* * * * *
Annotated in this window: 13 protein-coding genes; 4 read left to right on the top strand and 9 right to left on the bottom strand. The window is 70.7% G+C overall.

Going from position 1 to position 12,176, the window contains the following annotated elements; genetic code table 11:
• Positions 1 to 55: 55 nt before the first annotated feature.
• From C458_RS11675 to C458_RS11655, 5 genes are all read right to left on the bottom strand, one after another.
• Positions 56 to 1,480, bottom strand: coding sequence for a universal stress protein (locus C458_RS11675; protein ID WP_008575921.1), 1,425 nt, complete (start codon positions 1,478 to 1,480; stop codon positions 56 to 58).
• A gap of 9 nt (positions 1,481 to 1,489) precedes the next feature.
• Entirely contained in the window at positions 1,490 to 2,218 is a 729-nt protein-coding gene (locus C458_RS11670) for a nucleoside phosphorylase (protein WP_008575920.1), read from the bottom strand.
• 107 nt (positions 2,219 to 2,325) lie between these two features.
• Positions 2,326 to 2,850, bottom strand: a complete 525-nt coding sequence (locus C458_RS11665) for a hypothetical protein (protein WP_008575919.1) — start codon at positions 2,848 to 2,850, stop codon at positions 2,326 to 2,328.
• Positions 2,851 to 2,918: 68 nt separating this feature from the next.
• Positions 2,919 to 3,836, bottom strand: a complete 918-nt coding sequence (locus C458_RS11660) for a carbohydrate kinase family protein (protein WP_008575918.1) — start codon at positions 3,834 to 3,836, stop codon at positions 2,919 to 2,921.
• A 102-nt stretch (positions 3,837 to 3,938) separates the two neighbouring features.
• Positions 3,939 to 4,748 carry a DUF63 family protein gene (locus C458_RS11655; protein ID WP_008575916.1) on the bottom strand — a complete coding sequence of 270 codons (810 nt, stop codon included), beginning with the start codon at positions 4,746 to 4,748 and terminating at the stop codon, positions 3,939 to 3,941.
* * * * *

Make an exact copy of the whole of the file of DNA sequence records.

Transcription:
Annotated in this window: 13 protein-coding genes; 4 read left to right on the top strand and 9 right to left on the bottom strand. The window is 70.7% G+C overall.

Going from position 1 to position 12,176, the window contains the following annotated elements; genetic code table 11:
• Positions 1 to 55: 55 nt before the first annotated feature.
• From C458_RS11675 to C458_RS11655, 5 genes are all read right to left on the bottom strand, one after another.
• Positions 56 to 1,480, bottom strand: coding sequence for a universal stress protein (locus C458_RS11675; protein ID WP_008575921.1), 1,425 nt, complete (start codon positions 1,478 to 1,480; stop codon positions 56 to 58).
• A gap of 9 nt (positions 1,481 to 1,489) precedes the next feature.
• Entirely contained in the window at positions 1,490 to 2,218 is a 729-nt protein-coding gene (locus C458_RS11670) for a nucleoside phosphorylase (protein WP_008575920.1), read from the bottom strand.
• 107 nt (positions 2,219 to 2,325) lie between these two features.
• Positions 2,326 to 2,850, bottom strand: a complete 525-nt coding sequence (locus C458_RS11665) for a hypothetical protein (protein WP_008575919.1) — start codon at positions 2,848 to 2,850, stop codon at positions 2,326 to 2,328.
• Positions 2,851 to 2,918: 68 nt separating this feature from the next.
• Positions 2,919 to 3,836, bottom strand: a complete 918-nt coding sequence (locus C458_RS11660) for a carbohydrate kinase family protein (protein WP_008575918.1) — start codon at positions 3,834 to 3,836, stop codon at positions 2,919 to 2,921.
• A 102-nt stretch (positions 3,837 to 3,938) separates the two neighbouring features.
• Positions 3,939 to 4,748 carry a DUF63 family protein gene (locus C458_RS11655; protein ID WP_008575916.1) on the bottom strand — a complete coding sequence of 270 codons (810 nt, stop codon included), beginning with the start codon at positions 4,746 to 4,748 and terminating at the stop codon, positions 3,939 to 3,941.